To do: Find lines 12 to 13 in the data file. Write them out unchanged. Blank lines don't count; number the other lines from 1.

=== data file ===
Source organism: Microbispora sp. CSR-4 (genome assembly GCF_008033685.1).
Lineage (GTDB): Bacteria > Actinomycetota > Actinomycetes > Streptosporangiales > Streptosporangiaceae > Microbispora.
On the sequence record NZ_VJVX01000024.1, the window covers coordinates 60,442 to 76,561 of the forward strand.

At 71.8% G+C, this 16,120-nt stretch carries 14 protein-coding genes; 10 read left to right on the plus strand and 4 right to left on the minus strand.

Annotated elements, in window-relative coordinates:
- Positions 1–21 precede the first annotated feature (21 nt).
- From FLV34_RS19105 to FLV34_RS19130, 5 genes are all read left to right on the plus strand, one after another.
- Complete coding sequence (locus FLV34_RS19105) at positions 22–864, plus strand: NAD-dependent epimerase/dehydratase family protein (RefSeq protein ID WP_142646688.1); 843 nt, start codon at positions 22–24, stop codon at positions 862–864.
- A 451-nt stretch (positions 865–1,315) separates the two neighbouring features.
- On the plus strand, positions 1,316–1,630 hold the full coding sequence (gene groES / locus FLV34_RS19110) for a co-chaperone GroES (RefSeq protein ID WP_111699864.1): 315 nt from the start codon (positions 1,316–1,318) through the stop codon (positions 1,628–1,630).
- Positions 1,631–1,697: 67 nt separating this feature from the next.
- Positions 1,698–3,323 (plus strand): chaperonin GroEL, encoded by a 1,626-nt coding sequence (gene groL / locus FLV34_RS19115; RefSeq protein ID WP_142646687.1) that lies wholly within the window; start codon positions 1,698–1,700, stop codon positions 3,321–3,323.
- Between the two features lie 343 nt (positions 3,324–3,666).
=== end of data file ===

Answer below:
- Positions 1,698–3,323 (plus strand): chaperonin GroEL, encoded by a 1,626-nt coding sequence (gene groL / locus FLV34_RS19115; RefSeq protein ID WP_142646687.1) that lies wholly within the window; start codon positions 1,698–1,700, stop codon positions 3,321–3,323.
- Between the two features lie 343 nt (positions 3,324–3,666).